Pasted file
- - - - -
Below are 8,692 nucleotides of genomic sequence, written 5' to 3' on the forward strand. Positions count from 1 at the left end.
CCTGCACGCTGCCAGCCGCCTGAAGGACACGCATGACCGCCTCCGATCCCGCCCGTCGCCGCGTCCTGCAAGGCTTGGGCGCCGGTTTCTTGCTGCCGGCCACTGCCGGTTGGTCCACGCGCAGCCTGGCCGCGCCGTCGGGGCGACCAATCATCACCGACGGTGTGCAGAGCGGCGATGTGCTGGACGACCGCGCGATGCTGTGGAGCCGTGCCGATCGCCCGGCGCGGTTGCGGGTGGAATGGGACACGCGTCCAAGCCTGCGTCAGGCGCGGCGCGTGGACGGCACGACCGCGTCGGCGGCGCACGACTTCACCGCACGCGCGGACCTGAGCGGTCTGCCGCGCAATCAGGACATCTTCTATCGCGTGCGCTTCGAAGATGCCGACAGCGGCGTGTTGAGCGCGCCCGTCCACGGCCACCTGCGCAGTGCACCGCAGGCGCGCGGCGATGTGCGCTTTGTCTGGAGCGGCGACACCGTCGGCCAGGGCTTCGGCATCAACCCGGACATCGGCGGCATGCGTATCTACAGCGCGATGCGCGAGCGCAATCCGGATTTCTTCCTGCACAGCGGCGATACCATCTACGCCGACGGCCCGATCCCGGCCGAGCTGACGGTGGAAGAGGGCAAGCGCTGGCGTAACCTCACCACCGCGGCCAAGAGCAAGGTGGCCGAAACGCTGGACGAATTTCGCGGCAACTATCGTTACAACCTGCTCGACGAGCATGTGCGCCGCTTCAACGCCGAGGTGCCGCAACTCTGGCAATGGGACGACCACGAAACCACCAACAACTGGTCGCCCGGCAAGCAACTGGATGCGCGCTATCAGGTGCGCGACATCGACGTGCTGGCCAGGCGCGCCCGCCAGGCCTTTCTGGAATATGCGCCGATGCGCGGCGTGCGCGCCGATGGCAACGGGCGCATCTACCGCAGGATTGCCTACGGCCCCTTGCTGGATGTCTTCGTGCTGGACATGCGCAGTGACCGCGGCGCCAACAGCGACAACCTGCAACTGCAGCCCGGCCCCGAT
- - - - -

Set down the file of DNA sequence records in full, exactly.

Below are 8,692 nucleotides of genomic sequence, written 5' to 3' on the forward strand. Positions count from 1 at the left end.
CCTGCACGCTGCCAGCCGCCTGAAGGACACGCATGACCGCCTCCGATCCCGCCCGTCGCCGCGTCCTGCAAGGCTTGGGCGCCGGTTTCTTGCTGCCGGCCACTGCCGGTTGGTCCACGCGCAGCCTGGCCGCGCCGTCGGGGCGACCAATCATCACCGACGGTGTGCAGAGCGGCGATGTGCTGGACGACCGCGCGATGCTGTGGAGCCGTGCCGATCGCCCGGCGCGGTTGCGGGTGGAATGGGACACGCGTCCAAGCCTGCGTCAGGCGCGGCGCGTGGACGGCACGACCGCGTCGGCGGCGCACGACTTCACCGCACGCGCGGACCTGAGCGGTCTGCCGCGCAATCAGGACATCTTCTATCGCGTGCGCTTCGAAGATGCCGACAGCGGCGTGTTGAGCGCGCCCGTCCACGGCCACCTGCGCAGTGCACCGCAGGCGCGCGGCGATGTGCGCTTTGTCTGGAGCGGCGACACCGTCGGCCAGGGCTTCGGCATCAACCCGGACATCGGCGGCATGCGTATCTACAGCGCGATGCGCGAGCGCAATCCGGATTTCTTCCTGCACAGCGGCGATACCATCTACGCCGACGGCCCGATCCCGGCCGAGCTGACGGTGGAAGAGGGCAAGCGCTGGCGTAACCTCACCACCGCGGCCAAGAGCAAGGTGGCCGAAACGCTGGACGAATTTCGCGGCAACTATCGTTACAACCTGCTCGACGAGCATGTGCGCCGCTTCAACGCCGAGGTGCCGCAACTCTGGCAATGGGACGACCACGAAACCACCAACAACTGGTCGCCCGGCAAGCAACTGGATGCGCGCTATCAGGTGCGCGACATCGACGTGCTGGCCAGGCGCGCCCGCCAGGCCTTTCTGGAATATGCGCCGATGCGCGGCGTGCGCGCCGATGGCAACGGGCGCATCTACCGCAGGATTGCCTACGGCCCCTTGCTGGATGTCTTCGTGCTGGACATGCGCAGTGACCGCGGCGCCAACAGCGACAACCTGCAACTGCAGCCCGGCCCCGAT